AP: U.S. and European negotiators tentatively agreed Thursday to censure Iran for reneging on a freeze on uranium enrichment and moved closer to setting a deadline on Tehran to dispel suspicions it is trying to make nuclear arms.
The latest version of a draft resolution being prepared for a board of governors meeting of the International Atomic Energy Agency and made available to The Associated Press showed ...
AFP: A US think tank with ties to the diplomatic and intelligence communities released seven satellite photographs of an Iranian military complex suspected of doing illicit nuclear weapons work, arguing the new evidence warranted international inspections. The release comes as US diplomats are stepping up pressure on their European partners ...
Voice of America: Diplomats on the 35-nation board of governors of the International Atomic Energy Agency are working behind closed doors to find agreement on a tough resolution, in an attempt to solve the Iran nuclear issue.
Britain, France and Germany have circulated a draft resolution urging Iran to provide immediate access to all facilities for inspection and to reconsider construction work on a heavy water reactor that could produce bomb-grade plutonium.
Reuters: A senior Iranian official said on Thursday that the latest allegation that Tehran is hiding a nuclear site from U.N. inspectors was a lie and denied that the U.N. nuclear watchdog had even asked to visit it.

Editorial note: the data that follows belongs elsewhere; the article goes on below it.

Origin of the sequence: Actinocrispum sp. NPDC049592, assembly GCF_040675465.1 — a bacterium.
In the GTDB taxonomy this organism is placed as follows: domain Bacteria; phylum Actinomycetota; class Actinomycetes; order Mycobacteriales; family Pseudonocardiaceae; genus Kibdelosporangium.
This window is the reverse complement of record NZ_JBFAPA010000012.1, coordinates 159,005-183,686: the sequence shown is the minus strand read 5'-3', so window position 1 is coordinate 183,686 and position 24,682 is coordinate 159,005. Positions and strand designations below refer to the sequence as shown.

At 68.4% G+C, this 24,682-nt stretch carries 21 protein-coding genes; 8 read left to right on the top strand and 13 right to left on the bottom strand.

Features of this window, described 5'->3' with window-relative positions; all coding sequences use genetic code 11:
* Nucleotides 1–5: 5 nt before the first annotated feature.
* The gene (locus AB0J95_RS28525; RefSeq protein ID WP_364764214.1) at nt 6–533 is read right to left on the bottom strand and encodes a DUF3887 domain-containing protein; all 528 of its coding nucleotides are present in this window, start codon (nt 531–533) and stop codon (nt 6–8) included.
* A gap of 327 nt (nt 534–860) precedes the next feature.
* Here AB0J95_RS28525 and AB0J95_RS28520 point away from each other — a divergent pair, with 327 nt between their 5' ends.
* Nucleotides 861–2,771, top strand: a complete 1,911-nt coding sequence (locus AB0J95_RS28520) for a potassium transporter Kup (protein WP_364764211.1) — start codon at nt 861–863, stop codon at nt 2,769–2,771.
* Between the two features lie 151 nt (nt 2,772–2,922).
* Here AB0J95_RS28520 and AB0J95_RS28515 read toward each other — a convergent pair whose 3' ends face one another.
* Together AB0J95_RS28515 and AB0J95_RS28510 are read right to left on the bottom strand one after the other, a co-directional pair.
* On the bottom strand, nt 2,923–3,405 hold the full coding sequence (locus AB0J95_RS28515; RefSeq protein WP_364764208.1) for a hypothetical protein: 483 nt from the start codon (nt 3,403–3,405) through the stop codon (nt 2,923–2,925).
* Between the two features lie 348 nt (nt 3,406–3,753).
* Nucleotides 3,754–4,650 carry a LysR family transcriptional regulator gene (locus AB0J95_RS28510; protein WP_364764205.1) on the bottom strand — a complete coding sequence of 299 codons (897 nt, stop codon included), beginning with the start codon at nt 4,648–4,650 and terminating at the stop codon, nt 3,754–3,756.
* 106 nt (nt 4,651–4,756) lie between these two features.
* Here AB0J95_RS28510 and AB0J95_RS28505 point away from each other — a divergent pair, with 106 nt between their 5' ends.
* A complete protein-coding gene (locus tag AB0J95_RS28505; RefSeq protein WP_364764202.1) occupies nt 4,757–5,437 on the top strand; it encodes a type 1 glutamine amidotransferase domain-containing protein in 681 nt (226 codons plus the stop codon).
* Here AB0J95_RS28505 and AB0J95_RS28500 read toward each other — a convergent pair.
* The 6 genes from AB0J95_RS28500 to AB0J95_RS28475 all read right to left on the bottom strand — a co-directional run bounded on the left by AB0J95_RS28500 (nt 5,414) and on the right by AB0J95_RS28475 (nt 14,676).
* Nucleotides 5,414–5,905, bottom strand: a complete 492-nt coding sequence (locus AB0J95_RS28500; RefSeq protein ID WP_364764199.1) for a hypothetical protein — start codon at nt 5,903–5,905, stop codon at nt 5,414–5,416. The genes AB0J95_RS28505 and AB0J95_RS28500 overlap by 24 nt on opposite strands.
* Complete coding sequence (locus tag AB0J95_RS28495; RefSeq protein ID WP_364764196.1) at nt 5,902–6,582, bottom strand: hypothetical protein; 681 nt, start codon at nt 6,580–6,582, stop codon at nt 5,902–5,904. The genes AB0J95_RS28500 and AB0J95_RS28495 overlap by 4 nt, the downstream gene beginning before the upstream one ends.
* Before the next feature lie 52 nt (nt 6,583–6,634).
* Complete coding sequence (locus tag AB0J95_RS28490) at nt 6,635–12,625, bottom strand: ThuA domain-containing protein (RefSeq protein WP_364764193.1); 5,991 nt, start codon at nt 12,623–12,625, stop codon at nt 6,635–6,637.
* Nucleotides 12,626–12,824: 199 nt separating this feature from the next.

"This is a new lie, like the last 13 lies based on news reports that have been proved to be lies," Hossein Mousavian, Iran's chief delegate to this week's meeting in Vienna of the International Atomic Energy Agency (IAEA), told Reuters.
CNN: U.S. officials have told CNN there is "no evidence" any nuclear work has been done at an Iranian military complex near Tehran, although high explosives testing has been done there for many years.
The comments were made in response to report by ABC News in the U.S. Wednesday evening that said Iran "may be taking steps toward developing a nuclear device" at the site, known as Parchin.
Reuters: New satellite images show Iran's Parchin military complex, southeast of Tehran, may be a site for research, testing and production of nuclear weapons, a nuclear expert said on Wednesday.
David Albright of the Institute for Science and International Security, a think tank, released an analysis of the photos and told Reuters they show the site "has a potential that would warrant (U.N. inspectors) going there" to determine the exact nature of the operation.
AP: A senior Iranian envoy suggested Wednesday that Tehran's partial yearlong freeze on uranium enrichment is about to end, shrugging off U.S. and European pressure to renounce the process and end fears that his country wants to make nuclear arms.
Financial Times: The US is drawing up proposals for United Nations sanctions against Iran aimed at stopping its suspected nuclear weapons programme, according to US and European officials.
At talks this week in Vienna, the US is pushing the International Atomic Energy Agency (IAEA) to adopt a resolution that would give Iran a deadline of October 31 to satisfy the concerns of the UN nuclear watchdog or be referred to the UN Security Council.
Reuters: Iran could acquire a nuclear bomb in the next one to four years and would become more willing to aid terrorist groups once it has an atomic capability, according to a U.S. study released on Tuesday.